Wednesday, May 27, 2015

Maynard's Oldest Resident

MAYNARD SMOKE SHOP, east corner of 100 Main Street
was owned/operated by the Duggans before selling to Sheridan
brothers. This photo from Maynard Historical Society archive.
Mildred Duggan passed away on September 14, 2016, making her 104 years old. Her burial was in St. Bridget's Cemetery, Maynard.

Mildred 'Mil' Duggan, age 102, born in Maynard on September 1, 1912, is recognized as Maynard's oldest resident, and as such, holder of the Boston Post Cane. In an interview conducted on May 18th, Mildred, with her niece Ellen Duggan occasionally chiming in to add to oft recounted family stories, told about back when there was still a trolley running through Maynard, when farmers from the south side of Maynard sold fresh vegetables and eggs off horse-pulled wagons, and when the mill was running around-the-clock shifts during World War II making blankets and cloth for Army uniforms.   

Mildred's ancestors were 'two-boaters' - Irish immigrants who had first crossed the Atlantic Ocean to Newfoundland, Canada to work in the cod fish industry before they or their descendants moved on to Boston or New York. Much of the work was ashore, preparing salt cod (dried, salted fillets) from fresh-caught fish. In an era before refrigeration, salt cod was a food staple in many cultures. Newfoundland, especially the east coast around the city of St John's, was known as the most Irish place outside of Ireland.

In the 1890s, Mil's grandparents traveled by ship to Boston and then train to Maynard. Her parents, Timothy Duggan and Ellen Brothers, were teenagers at the time, but soon done with school and working in the woolen mill, she as a weaver and he as a spinner. Her mother told stories of being in fear of making an error and then being called to The Perch (the supervisor's raised platform), to be chastised or fired. Tim and Ellen married at St. Bridget Roman Catholic Church on June 2, 1909.

Mildred 'Mil' Duggan on her 99th birthday, September 1, 2011
Mildred's childhood memories include ice skating on the Mill Pond in the winter and her brother fishing there in the summer. Boys would catch sunfish, perch and catfish, then sell them to women in the neighborhood. Kids played in the river and went to movies for a dime. Back then Crowe Park had a bandstand and bleachers, so there were free concerts, ball games and other goings on.

In addition to working in Maynard's wool mill, Mildred's father worked stints at the Wayside Inn, the Smoke Shop in the Masonic Building on Main Street, Damon Mill in West Concord, and the gunpowder mill. One day an explosion shook buildings and broke windows in Maynard. Being without a telephone, Mildred's mother walked across town to Powder Mill Road to learn if her husband was dead or alive. (Alive.)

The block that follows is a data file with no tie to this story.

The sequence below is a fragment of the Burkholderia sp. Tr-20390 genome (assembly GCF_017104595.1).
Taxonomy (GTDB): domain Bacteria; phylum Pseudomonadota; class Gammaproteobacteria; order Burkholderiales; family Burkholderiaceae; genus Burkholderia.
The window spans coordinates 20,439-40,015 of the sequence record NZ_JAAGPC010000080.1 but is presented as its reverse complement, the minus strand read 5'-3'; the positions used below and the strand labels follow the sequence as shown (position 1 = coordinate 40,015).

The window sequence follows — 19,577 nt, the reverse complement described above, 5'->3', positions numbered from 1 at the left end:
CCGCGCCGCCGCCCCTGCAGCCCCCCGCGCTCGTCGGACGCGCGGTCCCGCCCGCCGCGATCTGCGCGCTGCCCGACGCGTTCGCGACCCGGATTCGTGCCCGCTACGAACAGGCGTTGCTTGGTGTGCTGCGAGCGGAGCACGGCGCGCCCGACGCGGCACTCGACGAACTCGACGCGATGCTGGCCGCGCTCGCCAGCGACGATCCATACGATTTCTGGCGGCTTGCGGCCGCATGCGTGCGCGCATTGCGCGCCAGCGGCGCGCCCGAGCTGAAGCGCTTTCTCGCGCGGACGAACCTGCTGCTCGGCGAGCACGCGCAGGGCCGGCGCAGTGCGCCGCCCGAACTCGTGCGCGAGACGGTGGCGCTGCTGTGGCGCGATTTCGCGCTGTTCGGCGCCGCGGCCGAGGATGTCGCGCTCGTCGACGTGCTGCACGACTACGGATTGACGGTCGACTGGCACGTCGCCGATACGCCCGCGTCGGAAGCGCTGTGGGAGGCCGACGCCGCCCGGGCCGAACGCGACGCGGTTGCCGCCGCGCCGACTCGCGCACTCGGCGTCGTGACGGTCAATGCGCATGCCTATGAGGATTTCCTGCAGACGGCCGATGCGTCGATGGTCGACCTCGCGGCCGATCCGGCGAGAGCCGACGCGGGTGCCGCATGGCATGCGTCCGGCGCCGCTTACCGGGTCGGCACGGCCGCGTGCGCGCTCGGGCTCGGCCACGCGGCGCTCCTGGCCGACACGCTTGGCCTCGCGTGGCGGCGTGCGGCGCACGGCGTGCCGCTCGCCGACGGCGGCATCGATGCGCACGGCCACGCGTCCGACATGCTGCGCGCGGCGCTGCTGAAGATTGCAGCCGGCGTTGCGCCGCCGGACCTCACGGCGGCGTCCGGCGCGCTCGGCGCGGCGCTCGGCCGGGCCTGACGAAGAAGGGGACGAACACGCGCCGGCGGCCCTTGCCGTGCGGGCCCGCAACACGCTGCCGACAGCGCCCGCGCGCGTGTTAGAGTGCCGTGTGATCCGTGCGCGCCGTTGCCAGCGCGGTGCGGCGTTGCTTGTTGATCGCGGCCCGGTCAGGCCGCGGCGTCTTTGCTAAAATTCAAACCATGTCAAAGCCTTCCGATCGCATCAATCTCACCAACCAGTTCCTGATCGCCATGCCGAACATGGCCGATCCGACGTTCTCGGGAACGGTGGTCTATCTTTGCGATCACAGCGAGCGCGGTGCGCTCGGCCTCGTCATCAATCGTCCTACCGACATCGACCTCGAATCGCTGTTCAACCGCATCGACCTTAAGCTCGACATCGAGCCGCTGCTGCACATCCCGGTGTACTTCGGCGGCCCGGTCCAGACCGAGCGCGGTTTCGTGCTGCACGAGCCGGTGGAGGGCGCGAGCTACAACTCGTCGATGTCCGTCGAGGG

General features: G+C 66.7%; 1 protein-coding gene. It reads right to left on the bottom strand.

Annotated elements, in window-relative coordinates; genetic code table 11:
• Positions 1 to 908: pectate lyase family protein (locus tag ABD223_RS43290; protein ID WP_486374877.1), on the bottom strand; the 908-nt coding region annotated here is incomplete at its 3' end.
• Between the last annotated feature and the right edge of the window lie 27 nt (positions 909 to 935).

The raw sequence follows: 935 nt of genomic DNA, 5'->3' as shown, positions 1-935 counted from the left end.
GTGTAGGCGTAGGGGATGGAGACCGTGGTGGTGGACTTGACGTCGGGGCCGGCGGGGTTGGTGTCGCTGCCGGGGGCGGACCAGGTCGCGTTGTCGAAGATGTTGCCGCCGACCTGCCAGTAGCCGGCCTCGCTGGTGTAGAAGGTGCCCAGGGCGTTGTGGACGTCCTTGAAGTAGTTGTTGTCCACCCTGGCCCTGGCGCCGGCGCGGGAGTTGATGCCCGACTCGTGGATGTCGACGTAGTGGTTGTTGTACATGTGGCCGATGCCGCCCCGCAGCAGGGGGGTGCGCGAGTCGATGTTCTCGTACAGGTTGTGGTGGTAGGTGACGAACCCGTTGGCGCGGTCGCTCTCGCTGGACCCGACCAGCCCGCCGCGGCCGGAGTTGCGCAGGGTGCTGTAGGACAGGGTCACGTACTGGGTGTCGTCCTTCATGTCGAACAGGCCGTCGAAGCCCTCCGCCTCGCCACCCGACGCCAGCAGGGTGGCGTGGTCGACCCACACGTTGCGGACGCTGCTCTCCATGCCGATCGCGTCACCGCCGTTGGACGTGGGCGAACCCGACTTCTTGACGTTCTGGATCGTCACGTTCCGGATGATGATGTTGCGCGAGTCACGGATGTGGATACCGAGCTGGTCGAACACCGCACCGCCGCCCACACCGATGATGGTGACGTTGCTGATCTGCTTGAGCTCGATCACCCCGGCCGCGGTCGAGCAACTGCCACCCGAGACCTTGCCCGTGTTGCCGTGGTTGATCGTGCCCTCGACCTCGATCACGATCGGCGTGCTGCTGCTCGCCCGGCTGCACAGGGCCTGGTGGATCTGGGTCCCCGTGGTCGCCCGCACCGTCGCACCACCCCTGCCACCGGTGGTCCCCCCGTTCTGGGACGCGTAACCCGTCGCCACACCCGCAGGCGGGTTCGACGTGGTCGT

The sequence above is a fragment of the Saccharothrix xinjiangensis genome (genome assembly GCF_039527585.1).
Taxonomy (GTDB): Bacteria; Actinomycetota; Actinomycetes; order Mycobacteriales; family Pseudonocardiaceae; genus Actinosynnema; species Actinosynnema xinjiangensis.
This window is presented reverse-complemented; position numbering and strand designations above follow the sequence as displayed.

The September hurricane of 1938 - before such storms were given names - devastated much of New England. Mildred's older brother, J. (James) Edmund Duggan, was trying to drive the two of them from Boston to Maynard. Trees were falling everywhere, bringing down power lines that were sparking and smoking on the ground. They got as far as West Concord before the road became impassable, then walked the last three miles to Maynard.

Mildred never married, but she is close to her brother's children, and their children and grandchildren, making her a cherished aunt, great-aunt and great-great-aunt. She is proud to continue to be an active parishioner of St. Bridget (and can remember when the Church had a taller steeple).  

The Boston Post Cane: In 1909 the publisher of the Boston Post newspaper decided, as a promotional stunt, to gift ebony canes to hundreds of towns in Maine, Massachusetts, Connecticut and Rhode Island, to be awarded to the oldest male resident (and to be returned to the town's keeping upon his death). Best count is that canes went to 641 towns. Women became eligible to be holders of the cane after 1930. Each cane had a 14-carat gold head engraved with the inscription, "Presented by the Boston Post to the oldest citizen of _____."  

Maynard's Boston Post Cane is on permanent display at the town building. It had gone missing around 1928, not recovered until 1981. In 1999 the Maynard Historical Society decided to revive the tradition of honoring Maynard’s oldest citizen by presenting him or her with a plaque from the Maynard Board of Selectmen. Mildred F. Duggan has been symbolic holder of the cane since March 4, 2014.  

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